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Re: read from a file and write into the same file

by systems (Pilgrim)
on Mar 03, 2008 at 10:01 UTC ( #671623=note: print w/ replies, xml ) Need Help??


in reply to read from a file and write into the same file

Remember you can also use perl to edit files in-place.

> perl -p -i.bak -e "s/(.*)/$1\n****************/" test.txt
The above command will append a new line containing **************** after every line in the document.

Now I have a question for the more experienced Perlers, can I do in-place file substitution from inside a script using just Perl code. Or do I have to execute as a command line? I know I can execute a command line within a Perl script, but what I mean, can I do it otherwise, without going to the command line in any way?


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Re^2: read from a file and write into the same file
by stiller (Friar) on Mar 03, 2008 at 10:31 UTC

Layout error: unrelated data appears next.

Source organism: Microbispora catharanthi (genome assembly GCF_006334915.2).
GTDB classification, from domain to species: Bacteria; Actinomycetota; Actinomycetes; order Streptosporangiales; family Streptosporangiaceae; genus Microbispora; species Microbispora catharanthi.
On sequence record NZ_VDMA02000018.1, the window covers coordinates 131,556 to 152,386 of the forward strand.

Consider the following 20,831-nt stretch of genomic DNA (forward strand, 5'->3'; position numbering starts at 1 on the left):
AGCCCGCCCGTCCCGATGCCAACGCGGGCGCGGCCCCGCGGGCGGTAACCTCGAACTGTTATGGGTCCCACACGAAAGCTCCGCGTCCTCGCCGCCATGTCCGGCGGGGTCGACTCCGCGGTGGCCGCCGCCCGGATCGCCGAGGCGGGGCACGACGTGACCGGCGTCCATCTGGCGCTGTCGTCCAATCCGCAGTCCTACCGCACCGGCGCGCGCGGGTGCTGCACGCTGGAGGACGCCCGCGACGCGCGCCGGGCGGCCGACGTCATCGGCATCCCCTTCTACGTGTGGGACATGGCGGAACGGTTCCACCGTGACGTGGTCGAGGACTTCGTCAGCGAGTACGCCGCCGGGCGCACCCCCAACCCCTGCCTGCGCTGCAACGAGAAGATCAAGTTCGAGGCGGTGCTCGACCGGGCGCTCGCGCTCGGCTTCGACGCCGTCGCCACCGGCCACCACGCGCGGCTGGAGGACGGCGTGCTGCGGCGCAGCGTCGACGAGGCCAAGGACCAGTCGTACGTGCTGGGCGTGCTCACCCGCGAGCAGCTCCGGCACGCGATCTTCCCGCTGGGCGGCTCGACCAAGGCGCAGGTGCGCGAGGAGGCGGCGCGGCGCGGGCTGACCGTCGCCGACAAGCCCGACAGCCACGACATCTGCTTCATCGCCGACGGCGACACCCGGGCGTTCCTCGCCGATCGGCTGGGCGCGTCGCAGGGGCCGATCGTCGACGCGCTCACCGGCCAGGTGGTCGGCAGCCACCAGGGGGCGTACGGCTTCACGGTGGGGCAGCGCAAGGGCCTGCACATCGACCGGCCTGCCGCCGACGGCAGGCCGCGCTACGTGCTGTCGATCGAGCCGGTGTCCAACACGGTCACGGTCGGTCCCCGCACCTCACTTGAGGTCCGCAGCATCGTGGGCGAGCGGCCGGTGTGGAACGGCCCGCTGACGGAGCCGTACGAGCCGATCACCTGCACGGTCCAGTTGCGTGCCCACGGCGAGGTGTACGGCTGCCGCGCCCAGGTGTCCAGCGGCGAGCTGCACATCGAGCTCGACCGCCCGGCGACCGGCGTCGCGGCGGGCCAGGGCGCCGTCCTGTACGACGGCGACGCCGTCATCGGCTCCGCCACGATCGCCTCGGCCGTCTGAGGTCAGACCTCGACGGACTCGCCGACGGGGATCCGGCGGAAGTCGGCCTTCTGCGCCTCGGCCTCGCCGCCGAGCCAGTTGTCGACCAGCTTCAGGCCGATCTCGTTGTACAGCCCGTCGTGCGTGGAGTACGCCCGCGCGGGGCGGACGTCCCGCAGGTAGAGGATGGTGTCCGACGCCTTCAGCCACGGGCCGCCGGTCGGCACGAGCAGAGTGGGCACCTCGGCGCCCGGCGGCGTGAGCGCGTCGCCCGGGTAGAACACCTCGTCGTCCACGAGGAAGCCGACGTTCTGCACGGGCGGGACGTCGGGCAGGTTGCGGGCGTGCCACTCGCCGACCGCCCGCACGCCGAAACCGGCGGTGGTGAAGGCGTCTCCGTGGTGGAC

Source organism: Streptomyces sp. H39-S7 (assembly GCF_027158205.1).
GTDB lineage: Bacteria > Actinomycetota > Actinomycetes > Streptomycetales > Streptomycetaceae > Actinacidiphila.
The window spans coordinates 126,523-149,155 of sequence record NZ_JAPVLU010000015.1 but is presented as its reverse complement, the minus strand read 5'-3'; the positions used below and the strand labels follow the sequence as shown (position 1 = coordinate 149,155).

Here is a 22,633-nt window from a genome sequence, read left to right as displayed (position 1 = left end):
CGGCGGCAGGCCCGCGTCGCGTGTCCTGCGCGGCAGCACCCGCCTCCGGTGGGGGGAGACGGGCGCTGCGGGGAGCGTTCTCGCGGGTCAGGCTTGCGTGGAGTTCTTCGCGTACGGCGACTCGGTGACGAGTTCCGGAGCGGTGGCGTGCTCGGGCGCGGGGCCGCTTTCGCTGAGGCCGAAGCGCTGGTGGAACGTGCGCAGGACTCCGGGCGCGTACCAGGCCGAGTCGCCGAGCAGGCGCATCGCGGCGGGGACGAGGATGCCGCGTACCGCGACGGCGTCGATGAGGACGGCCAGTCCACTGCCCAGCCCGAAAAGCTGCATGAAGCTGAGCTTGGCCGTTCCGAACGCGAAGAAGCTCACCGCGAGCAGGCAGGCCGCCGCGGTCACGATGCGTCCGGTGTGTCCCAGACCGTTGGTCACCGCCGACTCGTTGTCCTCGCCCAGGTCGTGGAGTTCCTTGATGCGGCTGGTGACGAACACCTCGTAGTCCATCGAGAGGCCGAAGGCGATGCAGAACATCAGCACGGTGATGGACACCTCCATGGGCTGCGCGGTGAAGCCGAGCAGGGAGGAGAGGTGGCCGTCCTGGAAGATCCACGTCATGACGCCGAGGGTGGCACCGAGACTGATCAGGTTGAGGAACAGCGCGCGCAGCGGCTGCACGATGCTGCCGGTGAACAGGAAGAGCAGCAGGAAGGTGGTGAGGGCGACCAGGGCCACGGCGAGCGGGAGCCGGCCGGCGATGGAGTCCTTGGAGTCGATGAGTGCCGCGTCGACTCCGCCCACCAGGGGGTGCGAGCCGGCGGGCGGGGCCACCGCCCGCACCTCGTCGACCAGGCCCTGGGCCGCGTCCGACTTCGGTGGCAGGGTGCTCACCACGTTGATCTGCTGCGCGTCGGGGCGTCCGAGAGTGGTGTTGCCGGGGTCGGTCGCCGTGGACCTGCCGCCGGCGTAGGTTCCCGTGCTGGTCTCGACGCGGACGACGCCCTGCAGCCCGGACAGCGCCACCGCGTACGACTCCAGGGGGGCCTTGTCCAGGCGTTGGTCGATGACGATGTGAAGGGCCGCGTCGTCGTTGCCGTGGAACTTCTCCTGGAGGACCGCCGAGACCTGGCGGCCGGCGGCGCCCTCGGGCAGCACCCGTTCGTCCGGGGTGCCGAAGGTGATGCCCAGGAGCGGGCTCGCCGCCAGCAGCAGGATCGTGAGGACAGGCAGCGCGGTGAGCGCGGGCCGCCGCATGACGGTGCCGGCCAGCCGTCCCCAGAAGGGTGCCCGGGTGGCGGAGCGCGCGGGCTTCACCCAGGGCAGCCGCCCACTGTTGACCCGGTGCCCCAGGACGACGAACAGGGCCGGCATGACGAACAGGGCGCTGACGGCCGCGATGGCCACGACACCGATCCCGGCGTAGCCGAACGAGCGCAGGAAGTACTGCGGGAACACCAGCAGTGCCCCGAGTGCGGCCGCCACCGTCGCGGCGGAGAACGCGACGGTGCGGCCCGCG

It's not entierly clear to me what you are asking, but take a look at Tie::File, it might be what you are looking for.
Re^2: read from a file and write into the same file
by olus (Curate) on Mar 03, 2008 at 10:54 UTC

    You can do inplace editing from inside scripts with $^I, which is the equivalent for the -i command line option. It is described in perlvar.

Re^2: read from a file and write into the same file
by almut (Canon) on Mar 03, 2008 at 13:03 UTC
    ... can I do in-place file substitution from inside a script

    If using the feature behind the -i option from within a script is what you mean... yes, you can. You can either put the -i.bak on the shebang line, or set the corresponding $^I special variable (as olus already mentioned). The latter allows a little more flexibility, e.g. you could localise the effects

    #!/usr/bin/perl use strict; use warnings; sub edit_inplace { local @ARGV = @_; local $^I = ".bak"; # local $^I = ""; # no backup file while (<>) { s/(.*)/$1\n****************/; print $_; } } edit_inplace("test.txt");

    BTW, even Perl doesn't do a real in-place edit (i.e. modify the physically-same file). Rather, it opens, then renames (or unlinks, when no backup extension is specified) the original file, then opens a new file with the same name — at least on Unix, where opened files continue to be accessible, even when they're no longer associated with a directory entry  (look at the inode numbers before and after to verify, e.g. with "ls -li").

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